Nukes on the loose

Contemporary issues about nuclear non-proliferation are somewhat limited in scope to the average person. At this point, I think that it needs to be recognised that there is a significant difference between disarmament and non-proliferation.  Most people would argue either in favour of nuclear weapons or against. However, the depth to this debate has not largely extended in ordinary conversation and it is important to consider that nuclear devices are weapons, but also used as political aids. ‘Loose nukes’ is a term used to describe poorly guarded weapons and material, particularly in Russia, that may fall into the wrong hands. This article will discuss matters of loose nukes and their effect on non-proliferation.

An ominous thought is the potential for nuclear weapons to arise on the black market. In 2004, there was an exposure of a network which provided nuclear technology to Iran through Abdul Qadeer Khan. This illustrates the accessibility of nuclear technology as it is no longer advanced countries who can obtain weapons but now they can be purchased off the shelf. This in itself is deeply horrifying matter, however more importantly is the idea that it could reoccur and weapons could reach terrorist organisations. George Tenet, the director of the CIA at the time, compared Abdul Khan as “at least as dangerous as Osama Bin Laden.” Therefore, illustrating the threat that people such as Khan possess.  As the technology becomes more dispersed, the building of a nuclear bomb, is no longer restricted the close held secret of the few nuclear powers. A. Q. Khan exemplifies that it is easier to acquire nuclear weapons than previously thought.

The extent of the black market is unknown, however it is somewhat a given that attempts to smuggle nuclear arsenal is probable. Additionally, the need for protective groups such as the CNC, Civil Nuclear Constabulary, would suggest that nuclear material is not safe from the hands of others, and therefore needs a legitimate protective source. The existence of a black market compounds the risk of material reaching terrorist organisations which in turn would jeopardise the world. The sheer need for organisations, the CNC being one of many, demonstrates an ongoing security risk posed by such weapons.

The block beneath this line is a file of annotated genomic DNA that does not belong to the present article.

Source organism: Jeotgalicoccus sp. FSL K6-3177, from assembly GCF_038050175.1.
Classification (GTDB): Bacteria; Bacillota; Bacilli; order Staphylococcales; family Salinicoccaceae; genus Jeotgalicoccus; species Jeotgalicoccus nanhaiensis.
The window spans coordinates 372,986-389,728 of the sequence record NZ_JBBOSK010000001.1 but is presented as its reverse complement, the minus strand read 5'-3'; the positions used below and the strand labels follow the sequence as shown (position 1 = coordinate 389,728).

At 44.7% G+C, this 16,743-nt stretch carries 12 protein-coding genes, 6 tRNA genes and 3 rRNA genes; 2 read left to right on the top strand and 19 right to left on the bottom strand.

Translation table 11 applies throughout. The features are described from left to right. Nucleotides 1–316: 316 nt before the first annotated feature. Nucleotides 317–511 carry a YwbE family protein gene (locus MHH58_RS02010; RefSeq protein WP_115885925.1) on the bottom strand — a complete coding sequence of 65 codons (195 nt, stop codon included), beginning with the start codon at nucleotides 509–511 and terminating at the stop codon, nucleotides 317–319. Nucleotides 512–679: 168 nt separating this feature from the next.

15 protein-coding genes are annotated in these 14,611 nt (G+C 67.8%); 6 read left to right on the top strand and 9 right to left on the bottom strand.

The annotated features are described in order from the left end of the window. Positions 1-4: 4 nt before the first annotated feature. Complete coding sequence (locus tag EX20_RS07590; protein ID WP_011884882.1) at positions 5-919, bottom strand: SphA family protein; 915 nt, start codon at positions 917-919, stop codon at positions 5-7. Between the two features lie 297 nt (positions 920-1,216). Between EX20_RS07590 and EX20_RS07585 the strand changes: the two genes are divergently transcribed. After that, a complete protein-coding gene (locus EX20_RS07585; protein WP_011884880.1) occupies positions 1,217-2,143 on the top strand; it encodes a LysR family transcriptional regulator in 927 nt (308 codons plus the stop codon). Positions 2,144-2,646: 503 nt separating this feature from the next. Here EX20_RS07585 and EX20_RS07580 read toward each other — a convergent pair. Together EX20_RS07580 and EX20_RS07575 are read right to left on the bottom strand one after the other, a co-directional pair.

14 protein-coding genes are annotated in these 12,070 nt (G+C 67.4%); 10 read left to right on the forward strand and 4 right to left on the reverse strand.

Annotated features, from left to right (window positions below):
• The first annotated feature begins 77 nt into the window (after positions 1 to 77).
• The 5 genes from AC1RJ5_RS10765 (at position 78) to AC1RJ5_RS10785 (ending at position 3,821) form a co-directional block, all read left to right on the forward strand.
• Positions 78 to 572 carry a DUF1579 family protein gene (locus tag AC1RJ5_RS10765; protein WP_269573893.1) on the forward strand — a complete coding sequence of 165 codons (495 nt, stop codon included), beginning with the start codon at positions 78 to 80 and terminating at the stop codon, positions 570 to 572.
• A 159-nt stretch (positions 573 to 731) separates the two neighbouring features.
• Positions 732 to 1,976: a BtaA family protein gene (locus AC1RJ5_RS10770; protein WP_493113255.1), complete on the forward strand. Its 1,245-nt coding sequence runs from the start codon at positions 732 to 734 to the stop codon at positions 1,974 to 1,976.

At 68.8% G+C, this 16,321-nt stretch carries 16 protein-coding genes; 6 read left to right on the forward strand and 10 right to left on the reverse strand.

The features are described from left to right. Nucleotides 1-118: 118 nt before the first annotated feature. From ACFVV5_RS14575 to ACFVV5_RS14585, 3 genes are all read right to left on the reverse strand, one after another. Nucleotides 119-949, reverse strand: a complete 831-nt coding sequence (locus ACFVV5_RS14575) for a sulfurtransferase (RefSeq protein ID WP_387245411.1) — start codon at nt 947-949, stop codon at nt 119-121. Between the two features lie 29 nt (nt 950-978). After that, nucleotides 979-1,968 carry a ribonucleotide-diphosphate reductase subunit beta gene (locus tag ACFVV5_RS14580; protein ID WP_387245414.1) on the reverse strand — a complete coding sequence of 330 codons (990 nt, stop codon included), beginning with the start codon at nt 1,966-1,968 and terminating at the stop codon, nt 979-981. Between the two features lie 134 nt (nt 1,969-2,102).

We must consider the current threat that nuclear technology poses and the question of our safety. It is extremely ironic to relate such weapons with our safety, however it is not guaranteed with or without nuclear weapons. We should consider that even if all states were in favour of nuclear non-proliferation, the reality would not and cannot exist. The mere existence of a black market is so significant, it ultimately means that these weapons will continue to circulate and disarmament and non-proliferation is virtually impossible.

Emma Marshall

Bibliography ( Accessed10/11/16) (Accessed 10/11/16) (Accessed 15/11/16)


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